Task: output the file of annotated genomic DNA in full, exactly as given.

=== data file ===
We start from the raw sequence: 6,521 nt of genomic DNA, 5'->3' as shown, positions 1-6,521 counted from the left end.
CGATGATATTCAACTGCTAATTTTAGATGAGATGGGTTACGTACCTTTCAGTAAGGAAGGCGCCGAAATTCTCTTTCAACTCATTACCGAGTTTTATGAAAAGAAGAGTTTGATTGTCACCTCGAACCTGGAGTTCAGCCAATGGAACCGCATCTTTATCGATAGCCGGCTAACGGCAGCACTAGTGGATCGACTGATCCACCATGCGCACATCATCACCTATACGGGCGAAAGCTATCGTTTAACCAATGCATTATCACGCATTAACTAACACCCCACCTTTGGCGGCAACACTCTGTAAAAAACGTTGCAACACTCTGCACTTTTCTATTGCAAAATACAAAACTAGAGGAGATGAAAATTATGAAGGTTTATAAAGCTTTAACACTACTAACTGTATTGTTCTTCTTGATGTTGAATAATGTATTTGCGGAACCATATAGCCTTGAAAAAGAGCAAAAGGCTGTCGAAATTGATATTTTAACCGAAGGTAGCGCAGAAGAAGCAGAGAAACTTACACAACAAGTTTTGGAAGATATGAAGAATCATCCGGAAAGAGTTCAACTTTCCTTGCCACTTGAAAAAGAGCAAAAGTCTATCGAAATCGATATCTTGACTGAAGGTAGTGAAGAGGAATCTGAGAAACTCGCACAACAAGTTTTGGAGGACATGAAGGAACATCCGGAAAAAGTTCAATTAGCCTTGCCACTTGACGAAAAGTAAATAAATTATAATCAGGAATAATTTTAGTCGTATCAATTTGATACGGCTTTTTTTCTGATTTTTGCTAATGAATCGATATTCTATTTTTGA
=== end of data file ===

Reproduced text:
We start from the raw sequence: 6,521 nt of genomic DNA, 5'->3' as shown, positions 1-6,521 counted from the left end.
CGATGATATTCAACTGCTAATTTTAGATGAGATGGGTTACGTACCTTTCAGTAAGGAAGGCGCCGAAATTCTCTTTCAACTCATTACCGAGTTTTATGAAAAGAAGAGTTTGATTGTCACCTCGAACCTGGAGTTCAGCCAATGGAACCGCATCTTTATCGATAGCCGGCTAACGGCAGCACTAGTGGATCGACTGATCCACCATGCGCACATCATCACCTATACGGGCGAAAGCTATCGTTTAACCAATGCATTATCACGCATTAACTAACACCCCACCTTTGGCGGCAACACTCTGTAAAAAACGTTGCAACACTCTGCACTTTTCTATTGCAAAATACAAAACTAGAGGAGATGAAAATTATGAAGGTTTATAAAGCTTTAACACTACTAACTGTATTGTTCTTCTTGATGTTGAATAATGTATTTGCGGAACCATATAGCCTTGAAAAAGAGCAAAAGGCTGTCGAAATTGATATTTTAACCGAAGGTAGCGCAGAAGAAGCAGAGAAACTTACACAACAAGTTTTGGAAGATATGAAGAATCATCCGGAAAGAGTTCAACTTTCCTTGCCACTTGAAAAAGAGCAAAAGTCTATCGAAATCGATATCTTGACTGAAGGTAGTGAAGAGGAATCTGAGAAACTCGCACAACAAGTTTTGGAGGACATGAAGGAACATCCGGAAAAAGTTCAATTAGCCTTGCCACTTGACGAAAAGTAAATAAATTATAATCAGGAATAATTTTAGTCGTATCAATTTGATACGGCTTTTTTTCTGATTTTTGCTAATGAATCGATATTCTATTTTTGA